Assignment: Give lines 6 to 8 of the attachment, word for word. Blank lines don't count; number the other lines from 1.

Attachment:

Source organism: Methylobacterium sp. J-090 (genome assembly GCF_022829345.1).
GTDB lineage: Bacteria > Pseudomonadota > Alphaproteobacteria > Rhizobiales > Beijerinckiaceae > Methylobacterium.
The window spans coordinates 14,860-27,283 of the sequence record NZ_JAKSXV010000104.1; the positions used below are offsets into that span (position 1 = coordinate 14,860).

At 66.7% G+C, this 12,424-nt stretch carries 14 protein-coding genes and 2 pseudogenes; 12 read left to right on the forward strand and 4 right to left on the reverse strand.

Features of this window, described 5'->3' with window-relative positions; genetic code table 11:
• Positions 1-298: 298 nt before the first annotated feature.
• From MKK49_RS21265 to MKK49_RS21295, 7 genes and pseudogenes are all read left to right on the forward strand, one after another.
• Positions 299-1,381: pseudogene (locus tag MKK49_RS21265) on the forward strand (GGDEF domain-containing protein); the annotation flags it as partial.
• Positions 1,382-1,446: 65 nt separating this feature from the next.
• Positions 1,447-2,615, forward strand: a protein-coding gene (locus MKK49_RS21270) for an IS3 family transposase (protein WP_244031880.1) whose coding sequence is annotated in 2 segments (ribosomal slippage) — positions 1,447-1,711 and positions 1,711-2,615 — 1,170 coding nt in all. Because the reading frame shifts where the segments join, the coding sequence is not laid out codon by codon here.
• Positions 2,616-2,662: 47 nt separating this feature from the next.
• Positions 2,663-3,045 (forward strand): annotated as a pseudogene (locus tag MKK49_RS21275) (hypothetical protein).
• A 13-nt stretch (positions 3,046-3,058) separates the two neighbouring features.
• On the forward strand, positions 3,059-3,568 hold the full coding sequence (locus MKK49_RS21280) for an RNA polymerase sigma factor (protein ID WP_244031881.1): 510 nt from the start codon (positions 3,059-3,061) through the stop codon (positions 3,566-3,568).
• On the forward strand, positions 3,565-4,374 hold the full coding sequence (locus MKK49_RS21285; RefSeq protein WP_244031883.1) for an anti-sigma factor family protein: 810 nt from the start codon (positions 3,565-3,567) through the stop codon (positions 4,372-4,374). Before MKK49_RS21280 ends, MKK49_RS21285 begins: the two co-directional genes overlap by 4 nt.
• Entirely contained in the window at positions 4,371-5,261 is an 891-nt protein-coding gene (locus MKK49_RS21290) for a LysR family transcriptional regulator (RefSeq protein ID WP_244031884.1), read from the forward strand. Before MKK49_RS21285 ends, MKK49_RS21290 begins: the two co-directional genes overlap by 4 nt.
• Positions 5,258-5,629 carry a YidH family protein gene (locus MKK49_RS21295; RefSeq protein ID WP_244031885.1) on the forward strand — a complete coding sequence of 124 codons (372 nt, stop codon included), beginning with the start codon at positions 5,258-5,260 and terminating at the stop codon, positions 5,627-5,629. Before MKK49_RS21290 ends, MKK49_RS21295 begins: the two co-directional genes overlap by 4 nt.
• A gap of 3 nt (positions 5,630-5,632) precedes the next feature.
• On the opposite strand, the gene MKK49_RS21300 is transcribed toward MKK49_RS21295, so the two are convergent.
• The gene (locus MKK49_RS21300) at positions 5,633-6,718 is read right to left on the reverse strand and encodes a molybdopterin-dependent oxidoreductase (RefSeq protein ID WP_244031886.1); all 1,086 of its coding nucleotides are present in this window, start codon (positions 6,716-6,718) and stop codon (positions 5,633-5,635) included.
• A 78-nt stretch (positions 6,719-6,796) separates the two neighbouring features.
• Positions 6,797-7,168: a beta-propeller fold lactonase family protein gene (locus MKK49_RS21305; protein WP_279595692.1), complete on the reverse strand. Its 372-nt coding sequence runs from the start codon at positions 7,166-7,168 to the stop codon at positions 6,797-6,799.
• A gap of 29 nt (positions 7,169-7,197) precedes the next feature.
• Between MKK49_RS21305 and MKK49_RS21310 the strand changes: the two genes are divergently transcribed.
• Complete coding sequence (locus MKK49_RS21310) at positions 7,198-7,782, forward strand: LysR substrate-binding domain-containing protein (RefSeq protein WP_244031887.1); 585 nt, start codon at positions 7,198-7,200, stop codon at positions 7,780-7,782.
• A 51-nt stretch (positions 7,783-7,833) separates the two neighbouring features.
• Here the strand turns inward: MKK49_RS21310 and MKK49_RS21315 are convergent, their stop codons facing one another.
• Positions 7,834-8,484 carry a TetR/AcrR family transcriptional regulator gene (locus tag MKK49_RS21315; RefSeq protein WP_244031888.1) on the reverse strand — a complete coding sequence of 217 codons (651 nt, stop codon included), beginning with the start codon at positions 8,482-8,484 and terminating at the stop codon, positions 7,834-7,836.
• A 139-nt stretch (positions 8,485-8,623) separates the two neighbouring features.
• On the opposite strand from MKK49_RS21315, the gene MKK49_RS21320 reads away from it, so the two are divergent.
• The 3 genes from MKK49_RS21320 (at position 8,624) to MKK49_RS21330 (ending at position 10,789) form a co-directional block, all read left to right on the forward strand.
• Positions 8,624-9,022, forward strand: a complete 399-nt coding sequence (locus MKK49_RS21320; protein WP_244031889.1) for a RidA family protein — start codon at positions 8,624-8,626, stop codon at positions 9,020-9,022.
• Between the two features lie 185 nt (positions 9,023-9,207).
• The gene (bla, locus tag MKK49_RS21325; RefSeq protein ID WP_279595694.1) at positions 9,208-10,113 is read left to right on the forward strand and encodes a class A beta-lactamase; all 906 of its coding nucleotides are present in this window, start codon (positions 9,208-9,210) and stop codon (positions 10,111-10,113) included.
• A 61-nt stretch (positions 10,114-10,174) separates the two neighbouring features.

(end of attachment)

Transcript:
• Positions 1-298: 298 nt before the first annotated feature.
• From MKK49_RS21265 to MKK49_RS21295, 7 genes and pseudogenes are all read left to right on the forward strand, one after another.
• Positions 299-1,381: pseudogene (locus tag MKK49_RS21265) on the forward strand (GGDEF domain-containing protein); the annotation flags it as partial.